I’ve never really drank much. But I find that when I do have a glass of vino with friends on the rare occasions that I go out now, I start to feel worse, rather than better.   And, I still have to get up at 6:30 a.m. every morning. Enough said.

8. Work out!

Think of this time in your life as parenting boot camp. I take out all of my frustrations with the impending divorce and parenting solo during yoga class or on a bike ride. I’m lucky enough to live near the beach, so I run, walk or bike every day during the week. It’s the best way to clear my head and get the endorphins soaring!

9. Learn to Meditate.

I’m new at this, but over the past year, meditating has helped me tremendously. Even if you can just focus on your breath for 5 minutes, do it. My good friend and wonderful therapist Lisa Nastasi, Ph.D., outlines a great mindfulness meditation technique in her guest post: “The Power of NOT Holding It All )together).” 

Did any of these tips help you? What ideas do you have? Please chime in!

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Eating Fresh in Tuscany

Salad greens fresh from the garden with local wine from Montepulciano.

When you think of Italian food, your mind likely drifts to pizza, spaghetti, cold cuts such as Proscuitto and Parma ham or cheeses like Pecorino or Mozzarella. And you wouldn’t be wrong. But I’m finding that the abundant fresh fruit and vegetables are just as much a part of the Tuscan daily life. Eating vegetables just picked from a garden is a luxury for Americans—but the norm for Tuscans.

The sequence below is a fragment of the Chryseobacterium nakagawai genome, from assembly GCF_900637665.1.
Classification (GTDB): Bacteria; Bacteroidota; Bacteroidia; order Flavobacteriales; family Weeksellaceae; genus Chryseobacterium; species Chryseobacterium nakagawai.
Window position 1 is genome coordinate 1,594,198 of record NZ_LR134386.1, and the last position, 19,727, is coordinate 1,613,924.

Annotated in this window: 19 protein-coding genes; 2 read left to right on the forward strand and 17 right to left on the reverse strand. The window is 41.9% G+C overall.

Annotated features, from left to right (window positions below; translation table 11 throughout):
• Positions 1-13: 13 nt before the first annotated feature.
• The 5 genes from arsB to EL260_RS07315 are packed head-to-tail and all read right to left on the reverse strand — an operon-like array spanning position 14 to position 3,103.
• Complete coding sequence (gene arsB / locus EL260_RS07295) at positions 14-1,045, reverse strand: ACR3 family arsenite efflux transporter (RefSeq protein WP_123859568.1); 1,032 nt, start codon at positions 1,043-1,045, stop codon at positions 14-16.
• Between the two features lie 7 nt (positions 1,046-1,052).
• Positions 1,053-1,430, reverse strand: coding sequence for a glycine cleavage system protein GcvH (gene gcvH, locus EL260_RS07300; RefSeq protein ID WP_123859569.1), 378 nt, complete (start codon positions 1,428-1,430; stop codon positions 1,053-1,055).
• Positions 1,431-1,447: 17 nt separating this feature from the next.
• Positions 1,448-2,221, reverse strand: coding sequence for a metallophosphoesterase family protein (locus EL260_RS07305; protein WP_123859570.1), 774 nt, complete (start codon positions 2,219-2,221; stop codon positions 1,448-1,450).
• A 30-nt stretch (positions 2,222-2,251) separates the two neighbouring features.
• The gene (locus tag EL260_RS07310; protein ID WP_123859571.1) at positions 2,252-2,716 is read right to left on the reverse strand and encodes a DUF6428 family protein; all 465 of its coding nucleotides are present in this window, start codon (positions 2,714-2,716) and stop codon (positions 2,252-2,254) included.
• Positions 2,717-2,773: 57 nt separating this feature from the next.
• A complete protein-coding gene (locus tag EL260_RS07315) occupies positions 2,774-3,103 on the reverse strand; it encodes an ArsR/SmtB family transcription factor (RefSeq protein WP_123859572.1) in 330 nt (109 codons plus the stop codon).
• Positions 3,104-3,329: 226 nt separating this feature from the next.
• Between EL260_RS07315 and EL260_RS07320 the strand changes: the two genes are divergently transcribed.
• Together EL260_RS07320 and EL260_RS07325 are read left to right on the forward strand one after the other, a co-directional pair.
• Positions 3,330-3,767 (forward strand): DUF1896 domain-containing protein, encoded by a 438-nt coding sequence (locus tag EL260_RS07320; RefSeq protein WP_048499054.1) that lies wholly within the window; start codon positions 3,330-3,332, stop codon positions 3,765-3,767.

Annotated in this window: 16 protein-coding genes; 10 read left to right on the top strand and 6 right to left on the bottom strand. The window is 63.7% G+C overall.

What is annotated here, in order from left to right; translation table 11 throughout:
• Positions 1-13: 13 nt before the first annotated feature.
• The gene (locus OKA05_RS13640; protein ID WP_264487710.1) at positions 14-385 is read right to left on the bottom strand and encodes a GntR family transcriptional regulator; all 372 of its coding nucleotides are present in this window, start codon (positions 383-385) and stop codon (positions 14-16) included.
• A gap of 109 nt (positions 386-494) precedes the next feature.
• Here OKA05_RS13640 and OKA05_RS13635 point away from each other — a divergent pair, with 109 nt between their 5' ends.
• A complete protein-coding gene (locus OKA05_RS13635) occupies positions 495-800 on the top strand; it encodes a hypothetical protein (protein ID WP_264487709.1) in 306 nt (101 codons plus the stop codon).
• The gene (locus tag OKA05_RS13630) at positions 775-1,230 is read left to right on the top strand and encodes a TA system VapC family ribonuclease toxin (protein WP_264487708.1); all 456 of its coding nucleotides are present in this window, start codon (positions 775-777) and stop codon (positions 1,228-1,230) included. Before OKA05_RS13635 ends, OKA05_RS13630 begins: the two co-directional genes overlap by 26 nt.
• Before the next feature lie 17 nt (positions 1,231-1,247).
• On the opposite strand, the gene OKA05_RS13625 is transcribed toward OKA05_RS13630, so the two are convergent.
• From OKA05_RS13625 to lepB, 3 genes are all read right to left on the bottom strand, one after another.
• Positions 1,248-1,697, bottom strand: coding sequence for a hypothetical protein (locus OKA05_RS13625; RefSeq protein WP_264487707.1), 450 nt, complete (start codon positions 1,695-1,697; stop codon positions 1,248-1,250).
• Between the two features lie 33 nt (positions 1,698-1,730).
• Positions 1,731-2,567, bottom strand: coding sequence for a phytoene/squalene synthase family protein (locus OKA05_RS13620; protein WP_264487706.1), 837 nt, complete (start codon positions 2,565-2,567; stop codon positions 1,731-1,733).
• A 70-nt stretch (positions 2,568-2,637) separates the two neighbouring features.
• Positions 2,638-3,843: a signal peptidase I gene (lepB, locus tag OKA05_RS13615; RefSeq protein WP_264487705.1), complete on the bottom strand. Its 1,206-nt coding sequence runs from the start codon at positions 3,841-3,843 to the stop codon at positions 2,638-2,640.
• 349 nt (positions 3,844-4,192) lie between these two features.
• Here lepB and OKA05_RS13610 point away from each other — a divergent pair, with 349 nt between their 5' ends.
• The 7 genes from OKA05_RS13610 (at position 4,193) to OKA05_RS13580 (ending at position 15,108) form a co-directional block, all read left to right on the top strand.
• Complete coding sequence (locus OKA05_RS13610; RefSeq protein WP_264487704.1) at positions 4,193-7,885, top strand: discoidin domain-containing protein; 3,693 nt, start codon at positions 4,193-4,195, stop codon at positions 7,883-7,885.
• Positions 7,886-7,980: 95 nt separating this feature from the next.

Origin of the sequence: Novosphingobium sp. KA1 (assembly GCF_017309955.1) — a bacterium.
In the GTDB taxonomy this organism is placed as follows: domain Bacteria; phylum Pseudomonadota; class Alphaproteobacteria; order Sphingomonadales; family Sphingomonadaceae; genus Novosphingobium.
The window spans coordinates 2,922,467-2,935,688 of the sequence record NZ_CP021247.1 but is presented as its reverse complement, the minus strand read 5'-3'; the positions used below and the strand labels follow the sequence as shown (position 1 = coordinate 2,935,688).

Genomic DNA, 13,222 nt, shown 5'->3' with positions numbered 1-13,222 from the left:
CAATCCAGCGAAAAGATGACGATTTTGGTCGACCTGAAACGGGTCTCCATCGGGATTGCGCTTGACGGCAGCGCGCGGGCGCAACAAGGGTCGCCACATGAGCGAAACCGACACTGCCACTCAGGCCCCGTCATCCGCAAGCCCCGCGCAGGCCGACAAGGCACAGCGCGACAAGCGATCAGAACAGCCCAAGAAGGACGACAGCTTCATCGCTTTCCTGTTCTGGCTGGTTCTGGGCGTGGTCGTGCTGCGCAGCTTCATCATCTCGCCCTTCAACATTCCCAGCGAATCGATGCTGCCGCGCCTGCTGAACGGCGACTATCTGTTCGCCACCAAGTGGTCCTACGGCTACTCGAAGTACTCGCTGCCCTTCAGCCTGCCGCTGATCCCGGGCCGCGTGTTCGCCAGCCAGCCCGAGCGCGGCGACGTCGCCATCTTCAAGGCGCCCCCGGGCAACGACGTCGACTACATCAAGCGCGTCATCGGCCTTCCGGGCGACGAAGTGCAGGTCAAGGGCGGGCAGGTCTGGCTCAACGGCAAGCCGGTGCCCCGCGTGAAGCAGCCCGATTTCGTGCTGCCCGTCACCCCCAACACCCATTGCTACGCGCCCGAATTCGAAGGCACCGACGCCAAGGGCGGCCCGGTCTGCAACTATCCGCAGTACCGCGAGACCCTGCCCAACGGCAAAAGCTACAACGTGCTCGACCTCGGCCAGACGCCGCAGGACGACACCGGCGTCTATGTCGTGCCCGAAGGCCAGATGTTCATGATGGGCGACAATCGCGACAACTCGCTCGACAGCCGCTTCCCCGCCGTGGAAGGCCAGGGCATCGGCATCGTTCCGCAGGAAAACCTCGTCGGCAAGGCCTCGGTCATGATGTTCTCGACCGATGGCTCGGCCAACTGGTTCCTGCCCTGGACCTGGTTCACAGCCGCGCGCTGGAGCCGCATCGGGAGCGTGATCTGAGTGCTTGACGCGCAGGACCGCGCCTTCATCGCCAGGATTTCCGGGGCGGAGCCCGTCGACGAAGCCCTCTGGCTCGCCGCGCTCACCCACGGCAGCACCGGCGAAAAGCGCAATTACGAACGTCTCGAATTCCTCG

A neighbor’s summer garden.

Massive round zucchinis grow in many backyards.

In every yard of field, you’ll find gorgeous, plentiful gardens.

Apricots dangle temptingly down a local wall.

And many of the fruit and nut trees, bushes and plants I photographed during a recent morning walk through our Tuscan village were found along the roadside or in ditches or over walls. It’s remarkable the sheer amount of fresh fruit and nuts that I found on a one hour stroll!

Fig trees like this grow along the roadside with plentiful fruit almost ready to be picked.

It seems that walnuts, almonds, apricots, figs, plums and artichokes (carciofis, my favorite!) grow like weeds in this area of the world.

Yummy plums along a dirt road.

A walnut dropped on the road from a plentiful, old tree.

Artichokes!

Gorgeous pears.

Mysterious blue berries in a ditch near an abandoned field. They weren’t our blue berries, as we tasted them! Perhaps ripening black currants?

Pomegranates?

As we looped back around from town and through the surrounding fields, we then, of course, came across the staples of Tuscany: grapes from vineyards with champagne grapes, semolina wheat fields and olives.

Olives, almost ready for harvesting.

Semolina wheat field recently harvested.

Sinalunga champagne grapes

The local Tuscan olive oil company.